BECKLEY, WV (WOAY) – It’s Save a Life Day and all 55 counties are taking part in the initiative.
As a crippling problem in the state, the event is held to help people get better informed on how to deal with the opioid epidemic.
But beyond the information, the event provided over 150 free Narcan pick-up sites. Narcan is a nasal spray meant to treat people who are overdosing on opioids. People were taught how to use the spray when needed and potentially help to save a life.
“We are trying to get Narcan in the hands of everybody because Narcan is a lifesaving device,” the Regional Coordinator for Raleigh County Drug Control Policy, Janet Conroy says. “It’s not just for people who abuse drugs, it’s for everybody. It’s for elderly people who forget to take their medications and they take it again; they could go into an overdose situation too.”
Hundreds of volunteers statewide worked at the Narcan booths all day on Thursday, September 8. While the event is hosted by the partnership of the Raleigh County Prevention Coalition and Community Connections, other organizations also took part.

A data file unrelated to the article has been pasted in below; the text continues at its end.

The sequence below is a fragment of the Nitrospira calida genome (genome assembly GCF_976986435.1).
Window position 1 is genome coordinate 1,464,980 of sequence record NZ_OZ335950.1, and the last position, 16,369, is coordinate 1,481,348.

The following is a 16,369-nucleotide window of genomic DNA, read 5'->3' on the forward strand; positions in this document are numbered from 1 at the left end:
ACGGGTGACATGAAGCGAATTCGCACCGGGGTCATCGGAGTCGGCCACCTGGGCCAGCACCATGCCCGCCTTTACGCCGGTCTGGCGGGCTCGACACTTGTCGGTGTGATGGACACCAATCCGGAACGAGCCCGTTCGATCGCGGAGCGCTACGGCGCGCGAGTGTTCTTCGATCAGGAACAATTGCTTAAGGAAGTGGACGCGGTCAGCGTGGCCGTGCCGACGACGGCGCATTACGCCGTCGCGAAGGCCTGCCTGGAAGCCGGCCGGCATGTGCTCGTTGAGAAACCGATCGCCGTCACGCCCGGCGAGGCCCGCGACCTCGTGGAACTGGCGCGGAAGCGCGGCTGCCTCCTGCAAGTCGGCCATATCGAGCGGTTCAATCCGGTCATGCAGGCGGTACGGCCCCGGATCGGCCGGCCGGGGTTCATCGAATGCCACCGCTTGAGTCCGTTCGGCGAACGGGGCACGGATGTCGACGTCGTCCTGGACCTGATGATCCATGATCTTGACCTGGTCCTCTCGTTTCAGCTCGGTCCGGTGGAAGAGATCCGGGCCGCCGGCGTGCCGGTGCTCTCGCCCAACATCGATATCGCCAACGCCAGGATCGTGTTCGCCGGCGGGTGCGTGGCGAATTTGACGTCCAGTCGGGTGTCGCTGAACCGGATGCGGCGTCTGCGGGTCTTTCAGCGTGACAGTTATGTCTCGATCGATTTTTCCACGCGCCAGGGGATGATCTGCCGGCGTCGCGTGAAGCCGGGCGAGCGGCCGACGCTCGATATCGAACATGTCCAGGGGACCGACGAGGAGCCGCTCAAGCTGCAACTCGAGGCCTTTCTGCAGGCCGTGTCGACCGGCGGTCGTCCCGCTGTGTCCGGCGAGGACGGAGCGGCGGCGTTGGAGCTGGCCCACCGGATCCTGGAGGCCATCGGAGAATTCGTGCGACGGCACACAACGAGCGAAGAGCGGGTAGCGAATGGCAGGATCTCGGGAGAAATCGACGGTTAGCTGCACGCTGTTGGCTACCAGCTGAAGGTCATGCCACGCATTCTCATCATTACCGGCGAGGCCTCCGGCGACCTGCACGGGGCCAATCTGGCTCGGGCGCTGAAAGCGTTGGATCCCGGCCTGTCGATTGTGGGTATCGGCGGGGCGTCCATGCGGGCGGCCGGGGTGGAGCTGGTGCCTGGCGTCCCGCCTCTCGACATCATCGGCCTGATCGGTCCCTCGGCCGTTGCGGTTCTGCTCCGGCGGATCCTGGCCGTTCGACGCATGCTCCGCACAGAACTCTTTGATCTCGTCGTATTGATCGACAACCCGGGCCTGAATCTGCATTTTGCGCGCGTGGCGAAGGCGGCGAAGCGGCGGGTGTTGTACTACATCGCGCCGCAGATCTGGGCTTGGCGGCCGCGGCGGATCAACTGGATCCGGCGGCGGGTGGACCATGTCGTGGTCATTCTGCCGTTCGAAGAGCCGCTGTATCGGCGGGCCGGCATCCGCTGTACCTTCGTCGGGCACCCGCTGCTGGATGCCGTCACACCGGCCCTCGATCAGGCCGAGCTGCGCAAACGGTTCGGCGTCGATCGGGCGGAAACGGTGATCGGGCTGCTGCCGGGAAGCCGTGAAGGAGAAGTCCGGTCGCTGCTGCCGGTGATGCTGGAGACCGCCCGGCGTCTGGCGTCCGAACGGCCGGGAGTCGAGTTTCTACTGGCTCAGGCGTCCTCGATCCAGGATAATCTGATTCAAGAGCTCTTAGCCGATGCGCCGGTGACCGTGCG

People came out to share their real-life drug recovery stories. One of those stories was from a graduate of a local recovery facility, Brian’s Safehouse.
After using opiates and then heroin and meth over a period of 8 years, Jessie Berry had lost everything. He found Brian’s Safehouse prior to overdosing on what he believed to be Fentanyl and was put in the hospital. He graduated from the house on August 20 of this year.
He says the support of others is the most crucial part of the recovery process.
“I mean it’s a scary thing to begin with, but the best thing is to find sober and safe people to be around, that’s the biggest thing,” says Berry. “If you can find a group of people that are sober and that do want the best for you, then that’s the best thing you can do right there.”
The organization WIN West Virginia was giving out free Fentanyl strips at the event, which are used to test other drugs for traces of the deadly substance.